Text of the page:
From the New York Times:
European Pressphoto Agency
When I was aboard a Coast Guard cutter last week at the site of BP’s blown-out well in the Gulf of Mexico, a monster of a ship showed up to join the armada of drilling rigs, production ships, supply boats and skimmers in the area.
This new vessel dwarfed even the biggest of the rigs. It was A Whale, a 1,150-foot tanker and ore carrier that had been retrofitted at its Taiwanese owners’ expense as a “super skimmer.” The company, TMT Shipping, apparently has an unusual naming convention — another tanker is named B Elephant.
A Whale had come to the source of the oil disaster to see how well it could perform. (This was on Wednesday, a day before the oil stopped spewing when valves on a new cap were closed.) A team of Coast Guard experts was on board to evaluate the ship’s effectiveness in skimming large amounts of oil.
The company had claimed that the vessel could process more than 20 million gallons of oily water a day, sucking it in through ports in the bow and decanting it through a series of tanks until only oil sludge remained. From the start, many spill-response experts were doubtful, noting that the ship had been modified in a shipyard in Portugal shortly after the spill began without consultation with officials involved in the cleanup.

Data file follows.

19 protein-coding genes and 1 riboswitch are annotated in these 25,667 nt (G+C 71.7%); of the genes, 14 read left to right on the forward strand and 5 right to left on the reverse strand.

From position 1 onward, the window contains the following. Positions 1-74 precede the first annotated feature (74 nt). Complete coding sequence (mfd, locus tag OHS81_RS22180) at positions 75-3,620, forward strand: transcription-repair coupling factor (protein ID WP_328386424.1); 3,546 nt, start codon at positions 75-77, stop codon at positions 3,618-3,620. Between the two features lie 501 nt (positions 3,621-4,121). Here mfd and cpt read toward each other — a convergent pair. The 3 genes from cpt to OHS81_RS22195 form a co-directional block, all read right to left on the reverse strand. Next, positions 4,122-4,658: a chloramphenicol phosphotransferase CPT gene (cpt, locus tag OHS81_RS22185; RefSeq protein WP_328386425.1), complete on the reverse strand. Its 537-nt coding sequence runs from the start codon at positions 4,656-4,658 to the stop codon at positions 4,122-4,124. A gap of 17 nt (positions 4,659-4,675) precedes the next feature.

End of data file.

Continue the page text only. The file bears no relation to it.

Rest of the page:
The test last week was actually the second for A Whale. The company had tried to demonstrate its skimming prowess earlier in the month. It didn‘t work very well then, but seas were rough and the overall verdict was that the results were inconclusive.
This time, on placid waters, the huge vessel was no more effective. The Coast Guard, announcing several days later that A Whale would not be used in the gulf after all, said that “the amount of oil recovered was negligible, and limited oil beyond a sheen was found in the cargo tanks.”...MORE